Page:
Tax Election Moves Forward Post-Lombardo
In the wake of Friday's shock firing of Iowa City manager Michael Lombardo, the Yes side is moving forward with its campaign for the May 5 sales tax vote. Yes For All added four more members to its steering committee over the weekend, including mayors Louise From of University Heights, Don Saxton of Oxford, and the other Mayor Bailey, Russ of Hills.
(Tangent: My favorite thing about the Oxford Project, a series of photos of Oxford residents taken 20 years apart, is that Don Saxton, who has been mayor that whole time, looks almost identical in his two portraits.)
The No side, meanwhile, is using the firing to repeat their case, with some evidence-free speculation thrown in. Some Press-Citizen commentators believe the termination is a leftist coup of sorts. Others are in a Worst. Council. Ever. mood, forgetting the clownish and dysfunctional 2000-2003 Kanner-Pfab era. User dethorn (presumably Ax The Tax member and GOP activist Deb Thornton), writes, "Bet they were mad that he didn't stop the TEA party rally on Wednesday."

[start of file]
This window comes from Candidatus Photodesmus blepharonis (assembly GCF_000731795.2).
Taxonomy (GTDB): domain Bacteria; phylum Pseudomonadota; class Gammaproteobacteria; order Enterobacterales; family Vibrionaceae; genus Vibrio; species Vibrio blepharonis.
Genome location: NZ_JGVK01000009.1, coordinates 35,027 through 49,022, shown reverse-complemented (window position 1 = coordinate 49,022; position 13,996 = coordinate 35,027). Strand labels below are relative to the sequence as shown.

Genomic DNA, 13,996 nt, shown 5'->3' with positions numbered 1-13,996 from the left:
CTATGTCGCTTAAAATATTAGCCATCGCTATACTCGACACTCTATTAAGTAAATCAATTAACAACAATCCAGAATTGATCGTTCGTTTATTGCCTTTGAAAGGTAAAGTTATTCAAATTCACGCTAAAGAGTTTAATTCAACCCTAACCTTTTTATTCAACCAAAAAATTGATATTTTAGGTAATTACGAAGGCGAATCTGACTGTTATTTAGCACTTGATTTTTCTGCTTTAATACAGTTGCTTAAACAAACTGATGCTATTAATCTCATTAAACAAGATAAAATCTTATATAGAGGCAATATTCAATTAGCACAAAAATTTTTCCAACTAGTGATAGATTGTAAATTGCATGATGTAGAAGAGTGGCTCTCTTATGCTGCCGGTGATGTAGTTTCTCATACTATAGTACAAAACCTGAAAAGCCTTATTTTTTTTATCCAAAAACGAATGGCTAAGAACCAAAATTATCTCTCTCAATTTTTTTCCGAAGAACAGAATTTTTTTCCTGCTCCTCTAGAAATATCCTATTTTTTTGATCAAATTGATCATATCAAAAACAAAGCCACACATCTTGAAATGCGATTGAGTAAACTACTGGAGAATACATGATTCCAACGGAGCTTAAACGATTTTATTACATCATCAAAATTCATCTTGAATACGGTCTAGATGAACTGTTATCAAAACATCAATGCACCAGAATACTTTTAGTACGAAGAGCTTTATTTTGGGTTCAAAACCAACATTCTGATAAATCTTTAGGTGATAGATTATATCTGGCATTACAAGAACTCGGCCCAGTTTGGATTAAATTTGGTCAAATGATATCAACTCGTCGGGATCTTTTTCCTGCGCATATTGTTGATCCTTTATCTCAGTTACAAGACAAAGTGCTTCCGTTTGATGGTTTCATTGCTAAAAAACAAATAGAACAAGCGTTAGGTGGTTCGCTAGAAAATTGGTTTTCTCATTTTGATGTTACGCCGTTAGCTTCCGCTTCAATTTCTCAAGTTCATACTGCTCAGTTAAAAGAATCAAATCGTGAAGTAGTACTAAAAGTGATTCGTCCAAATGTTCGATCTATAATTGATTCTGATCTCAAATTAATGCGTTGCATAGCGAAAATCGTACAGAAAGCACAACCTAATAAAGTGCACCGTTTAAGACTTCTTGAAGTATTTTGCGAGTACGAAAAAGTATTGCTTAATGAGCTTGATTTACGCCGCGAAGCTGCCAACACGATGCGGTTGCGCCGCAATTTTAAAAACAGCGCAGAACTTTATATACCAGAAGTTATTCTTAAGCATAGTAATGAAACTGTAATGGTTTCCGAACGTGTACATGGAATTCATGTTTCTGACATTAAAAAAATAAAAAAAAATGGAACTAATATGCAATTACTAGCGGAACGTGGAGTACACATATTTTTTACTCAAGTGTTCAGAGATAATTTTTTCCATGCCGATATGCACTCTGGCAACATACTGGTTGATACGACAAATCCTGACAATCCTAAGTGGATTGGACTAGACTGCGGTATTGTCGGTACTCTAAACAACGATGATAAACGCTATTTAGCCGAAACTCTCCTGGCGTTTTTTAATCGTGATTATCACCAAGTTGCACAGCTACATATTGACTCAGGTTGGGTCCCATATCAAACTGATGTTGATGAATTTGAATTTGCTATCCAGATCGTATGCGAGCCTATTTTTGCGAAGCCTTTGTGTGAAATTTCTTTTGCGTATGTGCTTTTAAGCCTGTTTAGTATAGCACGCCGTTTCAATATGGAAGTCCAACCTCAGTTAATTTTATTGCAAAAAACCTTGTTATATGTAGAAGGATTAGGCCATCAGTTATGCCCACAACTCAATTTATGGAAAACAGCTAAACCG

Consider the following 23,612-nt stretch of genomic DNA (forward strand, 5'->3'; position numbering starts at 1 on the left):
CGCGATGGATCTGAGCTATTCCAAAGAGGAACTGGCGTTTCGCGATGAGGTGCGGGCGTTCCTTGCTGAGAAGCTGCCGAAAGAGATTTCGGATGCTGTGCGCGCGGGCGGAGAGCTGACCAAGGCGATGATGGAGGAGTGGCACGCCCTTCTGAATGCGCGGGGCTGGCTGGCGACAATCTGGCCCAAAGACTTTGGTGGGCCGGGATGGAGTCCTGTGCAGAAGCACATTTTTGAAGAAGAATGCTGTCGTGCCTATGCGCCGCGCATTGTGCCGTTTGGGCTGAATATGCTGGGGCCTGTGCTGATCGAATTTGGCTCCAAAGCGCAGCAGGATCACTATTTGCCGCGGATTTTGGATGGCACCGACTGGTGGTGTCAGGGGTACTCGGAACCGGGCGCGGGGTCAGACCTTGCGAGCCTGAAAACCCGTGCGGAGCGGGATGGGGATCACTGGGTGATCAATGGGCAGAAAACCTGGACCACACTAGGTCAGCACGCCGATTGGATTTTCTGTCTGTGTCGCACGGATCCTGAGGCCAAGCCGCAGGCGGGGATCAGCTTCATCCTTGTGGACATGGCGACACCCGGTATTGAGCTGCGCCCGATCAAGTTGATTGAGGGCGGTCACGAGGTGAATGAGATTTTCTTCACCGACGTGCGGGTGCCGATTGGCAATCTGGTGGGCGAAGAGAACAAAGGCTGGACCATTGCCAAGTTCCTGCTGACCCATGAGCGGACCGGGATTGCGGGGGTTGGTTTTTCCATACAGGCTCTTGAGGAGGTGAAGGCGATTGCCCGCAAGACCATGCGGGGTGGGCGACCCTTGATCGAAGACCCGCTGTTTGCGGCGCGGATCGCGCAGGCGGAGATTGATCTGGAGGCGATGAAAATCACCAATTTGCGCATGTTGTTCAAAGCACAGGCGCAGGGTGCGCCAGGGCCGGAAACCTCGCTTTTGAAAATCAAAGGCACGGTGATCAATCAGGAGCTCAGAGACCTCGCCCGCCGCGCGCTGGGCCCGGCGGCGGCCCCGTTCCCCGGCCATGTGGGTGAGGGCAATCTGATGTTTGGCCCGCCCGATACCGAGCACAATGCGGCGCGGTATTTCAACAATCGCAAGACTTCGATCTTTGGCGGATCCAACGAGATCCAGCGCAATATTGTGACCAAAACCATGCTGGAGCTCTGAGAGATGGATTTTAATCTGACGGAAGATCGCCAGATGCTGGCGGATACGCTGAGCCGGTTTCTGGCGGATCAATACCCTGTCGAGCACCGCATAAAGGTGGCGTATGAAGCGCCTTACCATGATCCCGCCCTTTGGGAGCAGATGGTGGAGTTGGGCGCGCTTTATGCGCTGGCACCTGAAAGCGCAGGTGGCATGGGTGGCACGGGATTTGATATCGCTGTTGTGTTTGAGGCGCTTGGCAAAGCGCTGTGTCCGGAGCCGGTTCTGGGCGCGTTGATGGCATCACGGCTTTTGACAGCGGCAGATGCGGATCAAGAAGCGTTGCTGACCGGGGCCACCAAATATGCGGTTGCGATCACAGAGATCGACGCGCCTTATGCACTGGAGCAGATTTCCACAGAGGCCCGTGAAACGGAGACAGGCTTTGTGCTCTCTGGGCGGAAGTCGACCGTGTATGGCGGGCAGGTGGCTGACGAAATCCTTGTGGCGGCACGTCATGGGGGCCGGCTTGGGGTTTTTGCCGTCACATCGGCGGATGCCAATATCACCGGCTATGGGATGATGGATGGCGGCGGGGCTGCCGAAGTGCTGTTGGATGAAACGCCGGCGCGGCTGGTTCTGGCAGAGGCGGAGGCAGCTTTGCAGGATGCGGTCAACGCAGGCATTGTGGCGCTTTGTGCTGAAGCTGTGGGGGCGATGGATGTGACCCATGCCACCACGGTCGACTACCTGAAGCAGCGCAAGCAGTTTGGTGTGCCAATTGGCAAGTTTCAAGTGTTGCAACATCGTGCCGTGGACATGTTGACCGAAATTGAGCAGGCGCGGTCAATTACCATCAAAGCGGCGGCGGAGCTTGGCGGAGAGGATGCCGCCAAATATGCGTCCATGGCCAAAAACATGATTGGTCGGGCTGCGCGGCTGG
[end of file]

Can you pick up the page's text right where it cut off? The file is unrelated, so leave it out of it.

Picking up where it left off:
No one involved is that ham-handed. The seven council members, all of whom support the tax, are politically savvy enough to have gotten through at least one competitive election each. Four of them defeated incumbents to win their seats. As for the myth that the left is either all-powerful or monolithic in city politics, two words: Public Power.
People will engage in whatever gossip they will; I'm on the record here and won't. The rapid move into closed-door session Friday is not unusual; indeed, an open session for an evaluation would have been far more unusual. But the unusual suddenness, speed, unanimity and worst possible timing indicate a compelling reason, and Mayor Regenia Bailey's careful comments have a city attorney vetted feel to them. The city council is smart enough to know that Friday's firing doesn't help politically, and has to hope that the public can separate the Lombardo issue from the flood relief issues at stake in the election.